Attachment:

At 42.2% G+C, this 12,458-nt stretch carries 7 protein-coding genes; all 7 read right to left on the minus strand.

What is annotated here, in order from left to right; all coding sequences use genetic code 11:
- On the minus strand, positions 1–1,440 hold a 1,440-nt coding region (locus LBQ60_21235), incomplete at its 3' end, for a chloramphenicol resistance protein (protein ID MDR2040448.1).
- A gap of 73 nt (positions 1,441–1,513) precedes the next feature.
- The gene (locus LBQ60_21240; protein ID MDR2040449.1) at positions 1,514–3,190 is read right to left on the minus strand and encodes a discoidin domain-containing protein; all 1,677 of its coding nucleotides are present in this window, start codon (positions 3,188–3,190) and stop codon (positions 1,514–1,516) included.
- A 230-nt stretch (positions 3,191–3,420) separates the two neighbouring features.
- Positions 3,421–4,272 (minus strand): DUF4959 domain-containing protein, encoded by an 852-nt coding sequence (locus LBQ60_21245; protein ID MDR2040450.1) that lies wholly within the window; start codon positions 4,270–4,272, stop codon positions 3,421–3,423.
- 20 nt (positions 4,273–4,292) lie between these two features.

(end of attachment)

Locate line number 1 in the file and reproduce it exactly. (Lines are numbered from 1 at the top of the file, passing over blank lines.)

At 42.2% G+C, this 12,458-nt stretch carries 7 protein-coding genes; all 7 read right to left on the minus strand.